Reports: Increased And Better Targeted Funding For Low-Income Students Would Reduce Debt, Increase Completion

Quick Takeaways:

  • Low-income students– particularly students of color– are more often deemed financially independent than higher-income and white students, meaning they may not have the same funding resources to rely on. 
  • Community college students have unique circumstances that “can make them particularly vulnerable when their college costs are not fully covered due to unmet need.”
  • Increasing aid to low-income students and better targeting existing funding would help to reduce community college students’ reliance on student loans, lessen the need to work while in school, and increase completion rates

By Erin Timmons, Communications Staff 

For over a decade, college costs have outpaced income growth, leaving students of color and students from low-income households with fewer financial resources, according to two new report briefs released this month by CLASP's Center for Postsecondary and Economic Success.

A follow up to CLASP’s “Mind the Gap” paper released in 2013, the "Barriers to Success: High Unmet Financial Need Continues to Endanger Higher Education Opportunities for Low-Income Students" and "Barriers to Success: Unmet Financial Need for Low-Income Students of Color in Community College" briefs reiterate that unmet need is still a major obstacle for these student populations as they pursue postsecondary education.

Decreased financial aid funding and mounting college costs "have led to sizable gaps in unmet need, pushing college out of reach for many low-income students of color," CLASP said in one of the briefs. For purposes of student financial aid, low-income students– particularly students of color– are more often deemed financially independent than higher-income and white students, CLASP reports. The nature of being an independent student means that parental resources are not available to help with college costs, therefore this group often has higher levels of unmet need and limited resources to turn to for support.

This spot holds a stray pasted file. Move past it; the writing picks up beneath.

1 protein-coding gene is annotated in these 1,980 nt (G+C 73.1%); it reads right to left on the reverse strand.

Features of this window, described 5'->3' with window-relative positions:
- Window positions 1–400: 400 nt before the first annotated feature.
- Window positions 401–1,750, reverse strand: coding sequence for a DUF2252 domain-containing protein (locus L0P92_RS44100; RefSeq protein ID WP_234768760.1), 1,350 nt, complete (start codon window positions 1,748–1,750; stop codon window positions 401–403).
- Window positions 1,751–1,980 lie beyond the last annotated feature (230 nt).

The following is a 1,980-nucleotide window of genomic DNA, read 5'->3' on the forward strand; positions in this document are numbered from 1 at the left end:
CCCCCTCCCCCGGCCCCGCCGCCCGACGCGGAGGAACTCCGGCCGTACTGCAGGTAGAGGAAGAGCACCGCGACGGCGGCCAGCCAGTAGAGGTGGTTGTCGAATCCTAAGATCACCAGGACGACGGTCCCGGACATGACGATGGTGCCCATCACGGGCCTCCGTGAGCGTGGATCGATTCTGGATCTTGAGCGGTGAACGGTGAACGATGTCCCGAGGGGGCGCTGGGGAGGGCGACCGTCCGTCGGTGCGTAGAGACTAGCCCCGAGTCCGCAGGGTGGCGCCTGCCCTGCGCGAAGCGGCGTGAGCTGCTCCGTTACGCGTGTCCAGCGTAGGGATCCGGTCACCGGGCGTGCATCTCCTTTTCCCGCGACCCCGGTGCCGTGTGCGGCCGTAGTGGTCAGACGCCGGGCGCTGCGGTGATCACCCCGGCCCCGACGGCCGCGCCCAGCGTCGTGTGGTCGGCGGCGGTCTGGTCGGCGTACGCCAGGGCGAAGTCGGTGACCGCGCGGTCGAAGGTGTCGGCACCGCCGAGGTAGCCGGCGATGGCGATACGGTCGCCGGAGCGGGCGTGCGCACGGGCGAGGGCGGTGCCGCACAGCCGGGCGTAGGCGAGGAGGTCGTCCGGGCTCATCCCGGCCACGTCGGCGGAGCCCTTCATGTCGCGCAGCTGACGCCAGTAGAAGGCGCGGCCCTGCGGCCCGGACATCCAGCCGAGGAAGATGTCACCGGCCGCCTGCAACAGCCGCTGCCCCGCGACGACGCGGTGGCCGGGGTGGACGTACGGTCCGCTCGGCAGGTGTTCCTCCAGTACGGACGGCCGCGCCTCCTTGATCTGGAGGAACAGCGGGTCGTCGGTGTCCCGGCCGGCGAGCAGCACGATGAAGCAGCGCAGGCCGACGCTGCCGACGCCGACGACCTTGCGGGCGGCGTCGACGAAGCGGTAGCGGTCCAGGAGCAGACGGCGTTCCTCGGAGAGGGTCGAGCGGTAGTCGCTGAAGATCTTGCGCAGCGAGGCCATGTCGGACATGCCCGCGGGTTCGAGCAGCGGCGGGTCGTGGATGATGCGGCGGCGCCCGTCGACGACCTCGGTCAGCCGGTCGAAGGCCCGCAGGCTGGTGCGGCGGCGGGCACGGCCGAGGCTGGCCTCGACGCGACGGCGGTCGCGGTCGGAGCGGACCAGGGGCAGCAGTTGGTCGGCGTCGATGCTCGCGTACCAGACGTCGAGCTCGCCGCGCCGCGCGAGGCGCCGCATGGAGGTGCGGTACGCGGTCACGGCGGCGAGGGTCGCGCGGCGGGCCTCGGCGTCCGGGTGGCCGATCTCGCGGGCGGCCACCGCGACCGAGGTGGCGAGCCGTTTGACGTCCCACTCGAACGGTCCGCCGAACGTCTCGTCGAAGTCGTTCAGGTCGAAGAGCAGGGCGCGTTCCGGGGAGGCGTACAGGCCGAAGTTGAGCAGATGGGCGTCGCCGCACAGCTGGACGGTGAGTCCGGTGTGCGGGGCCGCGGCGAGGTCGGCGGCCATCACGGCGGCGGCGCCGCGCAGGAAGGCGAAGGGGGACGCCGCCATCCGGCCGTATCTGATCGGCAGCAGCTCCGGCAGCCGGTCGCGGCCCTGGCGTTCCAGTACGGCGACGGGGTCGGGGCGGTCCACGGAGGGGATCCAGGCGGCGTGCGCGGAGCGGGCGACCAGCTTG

These higher levels of unmet need among low-income students of color often result in lower completion rates. For instance, data show that 62 percent of whites who entered college in 2005 received a degree within six years, compared to only 51 percent of blacks and 50 percent of Hispanics.

“The changing face of higher education requires bold rethinking of federal higher education policy to meet the needs of today’s non-traditional students, which include an increasing number of low-income students of color,” the brief said. 

Regardless of ethnicity, the barrier created by unmet need can be particularly hard to overcome for students enrolled in community college. According to CLASP, the vast majority of dependent community college students in the two lowest income quartiles, and independent community college students in the three lowest quartiles, have unmet need. Data on independent students in the lowest income quartile showed 95 percent of full-time students and close to 80 percent of part-time students had unmet need. Dependent students in the lowest income quartile had even higher rates, with 97 percent of full-time and 88 percent of part-time students demonstrating unmet need.

Community college students have unique circumstances that “can make them particularly vulnerable when their college costs are not fully covered due to unmet need,” CLASP noted. Data show 51 percent of all community college students work more than 20 hours per week, which can increase time to degree, according to the brief. 

Further, CLASP’s profile of community college student shows that 60 percent are independent and that 54 percent of independent community college students have at least one dependent of their own. "When work and school obligations begin to mount – in addition to family and other requirements of a student’s time – students may no longer be able to make schoolwork a priority," CLASP reported. These factors likely also play a role in diminished retention and completion rates.

Increasing aid to low-income students and better targeting existing funding would help to reduce community college students’ reliance on student loans, lessen the need to work while in school, and increase completion rates, the group reports.

 

Publication Date: 6/17/2015


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